Vomiting, hallucinations, trouble standing and loss of consciousness are some of the adverse effects associated with consuming hemp-derived products containing delta-8 tetrahydrocannabinol (THC), the U.S. Food and Drug Administration (FDA) announced in a warning statement Sept. 14.
Deep sedation, slowed breathing, irregular heart rates and decreased blood pressure were some of the symptoms experienced by children who ingested a parent’s delta-8-infused gummies purchased from a vape shop, the Centers for Disease Control and Prevention (CDC) said in a separate health advisory statement Sept. 14.
The admonitions come after months of rising consumer demand and poison control reports associated with the cannabinoid, which is naturally found in the Cannabis sativa plant. Concentrated amounts of delta-8 can be manufactured from hemp-derived cannabidiol (CBD) and then introduced to products that are sometimes marketed as “weed light” or “diet weed,” according to the CDC.
Many states have already taken action to ban or regulate delta-8 products, which gained traction from, perhaps, a legal loophole—the 2018 Farm Bill specifically defines the legal delta-9 THC concentration of 0.3% for hemp but does not define delta-8 concentrations.
But enforcing those bans can face obstacles with online marketing and mislabeled delta-8 products, which have the potential to be confused with hemp or CBD products that are not intoxicating, according to the CDC.
“The health effects of delta-8 THC have not yet been researched extensively and are not well-understood,” the CDC stated. “However, delta-8 THC is psychoactive and may have similar risks of impairment as delta-9 THC. As such, products that contain delta-8 THC but are labeled with only delta-9 THC content rather than with total THC content likely underestimate the psychoactive potential of these products for consumers.”
The CDC referenced a 1973 article that estimated delta-8 to be about 50%-75% as psychoactive as delta-9.
In its warning statement, “5 Things to Know About Delta-8 Tetrahydrocannabinol,” the FDA said delta-8 has “serious health risks,” and it has not evaluated or approved delta-8 products for safe use in any context, specifically calling to keep the cannabinoid out of reach of children and pets.
“Some of these products may be labeled simply as ‘hemp products,’ which may mislead consumers who associate ‘hemp’ with ‘non-psychoactive,’” the FDA stated. “Furthermore, the FDA is concerned by the proliferation of products that contain delta-8 THC and are marketed for therapeutic or medical uses, although they have not been approved by the FDA. Selling unapproved products with unsubstantiated therapeutic claims is not only a violation of federal law but also can put consumers at risk, as these products have not been proven to be safe or effective.”
National poison control centers received 661 exposure cases of delta-8 THC products between January 2018 and July 31, 2021, 660 of which occurred between Jan. 1, 2021, and July 31, 2021, according to the FDA.
Of the 661 exposure cases:
- 41% involved unintentional exposure to delta-8 THC and 77% of these unintentional exposures affected pediatric patients under 18 years of age.
- 39% (258 cases) involved pediatric patients under 18 years of age.
- 18% (119 cases) required hospitalizations, including children who required intensive care unit admission following exposure to these products.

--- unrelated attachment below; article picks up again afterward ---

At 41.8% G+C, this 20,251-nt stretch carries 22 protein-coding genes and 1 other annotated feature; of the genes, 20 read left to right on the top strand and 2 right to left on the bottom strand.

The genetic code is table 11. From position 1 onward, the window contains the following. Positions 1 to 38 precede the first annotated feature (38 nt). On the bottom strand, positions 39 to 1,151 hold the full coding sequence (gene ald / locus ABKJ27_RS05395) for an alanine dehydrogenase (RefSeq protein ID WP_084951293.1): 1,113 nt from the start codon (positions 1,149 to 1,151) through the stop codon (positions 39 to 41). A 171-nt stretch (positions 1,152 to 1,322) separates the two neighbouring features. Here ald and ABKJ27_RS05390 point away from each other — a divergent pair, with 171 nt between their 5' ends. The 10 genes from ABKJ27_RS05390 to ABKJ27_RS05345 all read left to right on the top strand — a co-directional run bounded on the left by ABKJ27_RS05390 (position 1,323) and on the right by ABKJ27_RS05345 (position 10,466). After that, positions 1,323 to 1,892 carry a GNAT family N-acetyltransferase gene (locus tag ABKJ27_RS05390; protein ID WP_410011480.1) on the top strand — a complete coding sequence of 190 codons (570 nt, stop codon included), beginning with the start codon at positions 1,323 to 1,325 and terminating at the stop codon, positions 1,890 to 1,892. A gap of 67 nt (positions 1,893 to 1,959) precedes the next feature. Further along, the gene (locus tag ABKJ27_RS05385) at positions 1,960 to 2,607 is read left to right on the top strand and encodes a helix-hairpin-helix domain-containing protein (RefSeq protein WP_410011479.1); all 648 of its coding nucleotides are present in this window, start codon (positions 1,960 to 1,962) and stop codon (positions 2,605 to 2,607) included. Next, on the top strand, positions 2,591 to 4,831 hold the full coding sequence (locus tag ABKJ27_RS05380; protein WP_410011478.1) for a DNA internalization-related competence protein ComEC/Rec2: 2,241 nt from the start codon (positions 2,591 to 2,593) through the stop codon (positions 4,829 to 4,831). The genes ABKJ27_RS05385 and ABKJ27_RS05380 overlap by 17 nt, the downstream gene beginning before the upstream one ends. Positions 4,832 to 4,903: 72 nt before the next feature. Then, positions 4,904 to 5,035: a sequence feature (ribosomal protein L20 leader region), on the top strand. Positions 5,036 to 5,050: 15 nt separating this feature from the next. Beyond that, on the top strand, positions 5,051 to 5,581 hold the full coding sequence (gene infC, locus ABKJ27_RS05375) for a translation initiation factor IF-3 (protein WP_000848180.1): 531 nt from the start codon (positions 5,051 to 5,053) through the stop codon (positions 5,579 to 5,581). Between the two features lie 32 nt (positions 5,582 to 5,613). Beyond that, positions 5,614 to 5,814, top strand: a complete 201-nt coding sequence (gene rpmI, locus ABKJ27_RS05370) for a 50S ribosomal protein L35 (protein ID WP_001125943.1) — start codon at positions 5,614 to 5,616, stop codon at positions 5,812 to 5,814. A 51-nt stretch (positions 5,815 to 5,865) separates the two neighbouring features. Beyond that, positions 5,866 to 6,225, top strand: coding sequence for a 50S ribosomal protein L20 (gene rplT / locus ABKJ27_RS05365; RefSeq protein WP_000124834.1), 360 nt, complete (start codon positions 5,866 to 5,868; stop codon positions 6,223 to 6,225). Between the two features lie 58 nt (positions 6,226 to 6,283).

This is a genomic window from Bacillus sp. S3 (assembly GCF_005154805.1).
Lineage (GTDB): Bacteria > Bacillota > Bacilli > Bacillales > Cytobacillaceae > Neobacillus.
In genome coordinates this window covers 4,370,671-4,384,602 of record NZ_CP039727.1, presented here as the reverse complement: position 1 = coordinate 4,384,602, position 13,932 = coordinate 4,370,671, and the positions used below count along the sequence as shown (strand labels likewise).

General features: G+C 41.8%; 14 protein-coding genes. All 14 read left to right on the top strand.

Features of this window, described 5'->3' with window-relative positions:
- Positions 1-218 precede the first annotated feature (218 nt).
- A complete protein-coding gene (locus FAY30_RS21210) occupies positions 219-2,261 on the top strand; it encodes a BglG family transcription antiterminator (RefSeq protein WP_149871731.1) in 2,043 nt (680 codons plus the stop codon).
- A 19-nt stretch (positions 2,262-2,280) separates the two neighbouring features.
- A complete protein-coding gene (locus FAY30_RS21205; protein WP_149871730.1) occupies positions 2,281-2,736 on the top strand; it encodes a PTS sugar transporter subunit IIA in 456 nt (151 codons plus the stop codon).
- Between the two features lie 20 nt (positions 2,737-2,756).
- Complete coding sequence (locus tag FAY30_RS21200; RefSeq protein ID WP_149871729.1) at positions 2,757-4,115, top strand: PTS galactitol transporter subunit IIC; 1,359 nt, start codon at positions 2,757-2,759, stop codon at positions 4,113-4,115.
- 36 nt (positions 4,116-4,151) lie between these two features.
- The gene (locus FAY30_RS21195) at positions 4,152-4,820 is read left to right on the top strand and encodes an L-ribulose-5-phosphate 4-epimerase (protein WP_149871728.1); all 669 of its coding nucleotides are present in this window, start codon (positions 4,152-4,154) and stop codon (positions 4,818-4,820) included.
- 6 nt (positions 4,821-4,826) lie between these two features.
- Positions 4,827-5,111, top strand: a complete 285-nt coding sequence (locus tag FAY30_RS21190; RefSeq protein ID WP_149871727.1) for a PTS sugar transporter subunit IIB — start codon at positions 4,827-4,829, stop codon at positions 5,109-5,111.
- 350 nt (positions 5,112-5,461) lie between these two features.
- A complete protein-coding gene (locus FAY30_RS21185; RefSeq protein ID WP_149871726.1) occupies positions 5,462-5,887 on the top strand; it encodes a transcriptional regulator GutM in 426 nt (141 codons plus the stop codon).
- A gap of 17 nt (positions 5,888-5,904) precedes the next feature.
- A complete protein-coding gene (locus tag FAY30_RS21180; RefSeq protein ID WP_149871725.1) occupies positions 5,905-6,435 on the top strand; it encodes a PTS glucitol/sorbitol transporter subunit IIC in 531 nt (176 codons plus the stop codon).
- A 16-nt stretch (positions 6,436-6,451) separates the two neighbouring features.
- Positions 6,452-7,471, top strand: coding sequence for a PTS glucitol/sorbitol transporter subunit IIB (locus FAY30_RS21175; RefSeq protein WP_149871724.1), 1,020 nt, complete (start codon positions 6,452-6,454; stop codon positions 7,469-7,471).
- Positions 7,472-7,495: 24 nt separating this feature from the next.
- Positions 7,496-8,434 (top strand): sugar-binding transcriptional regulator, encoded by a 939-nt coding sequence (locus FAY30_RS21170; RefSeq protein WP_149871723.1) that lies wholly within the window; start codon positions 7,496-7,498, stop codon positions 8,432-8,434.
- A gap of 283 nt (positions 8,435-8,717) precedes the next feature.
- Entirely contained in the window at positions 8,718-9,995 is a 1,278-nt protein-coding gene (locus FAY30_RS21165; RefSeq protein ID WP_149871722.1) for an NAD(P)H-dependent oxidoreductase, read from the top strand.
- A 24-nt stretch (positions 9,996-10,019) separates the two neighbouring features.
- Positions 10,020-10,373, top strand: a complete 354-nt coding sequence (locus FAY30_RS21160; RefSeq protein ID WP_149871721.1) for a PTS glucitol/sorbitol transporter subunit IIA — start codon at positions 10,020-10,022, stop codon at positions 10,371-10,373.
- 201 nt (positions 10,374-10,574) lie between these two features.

The 660 delta-8 exposures were recorded with a new product code specific to delta-8 that the American Association of Poison Control Centers introduced this year into its National Poison Data System, according to the CDC.
Specifically, the Michigan Poison Control Center reported two cases of severe adverse events to delta-8 in the two children who ingested a parent’s delta-8 gummies.
“Both children experienced deep sedation and slowed breathing with initial increased heart rate progressing to slowed heart rate and decreased blood pressure,” the CDC stated. “The children were admitted to the intensive care unit for further monitoring and oxygen supplementation.”
Several factors can influence the type and severity of cannabis-related adverse events, according to the CDC, such as the type of cannabinoid ingested, concentration, route of exposure and the individual characteristics of the person who consumed the cannabinoid, such as his or her age, weight and sex.
Some other adverse effects caused by delta-8 may include lethargy, uncoordinated movements, decreased psychomotor activity, slurred speech, increased heart rate progressing to slowed heart rate, low blood pressure, difficulty breathing, sedation and coma, according to the CDC.
Since the natural amount of delta-8 in hemp is very low, chemicals are needed to convert other cannabinoids in hemp, like CBD, into delta-8 (i.e., synthetic conversion), according to the FDA.
The federal agency expressed concerns over that process because some manufactures may use potentially unsafe household chemicals through a synthesis process and may do so in uncontrolled or unsanitary settings—making the end products harmful for consumers.
In summary, the CDC said the rise in delta-8 products in cannabis and hemp marketplaces has increased the availability of psychoactive products, even in states where adult-use cannabis use is not yet legal.
“Variations in product content, manufacturing practices, labeling and potential misunderstanding of the psychoactive properties of delta-8 THC may lead to unexpected effects among consumers,” the CDC stated. “Adverse event reports involving products that contain delta-8 THC that resulted in consumers’ hospital or emergency department treatment have been described. Increased reports of adverse events related to delta-8 THC as well as preliminary reports of the emergence of other similarly produced products derived from cannabis warrant the continued monitoring and tracking of adverse events related to THC.”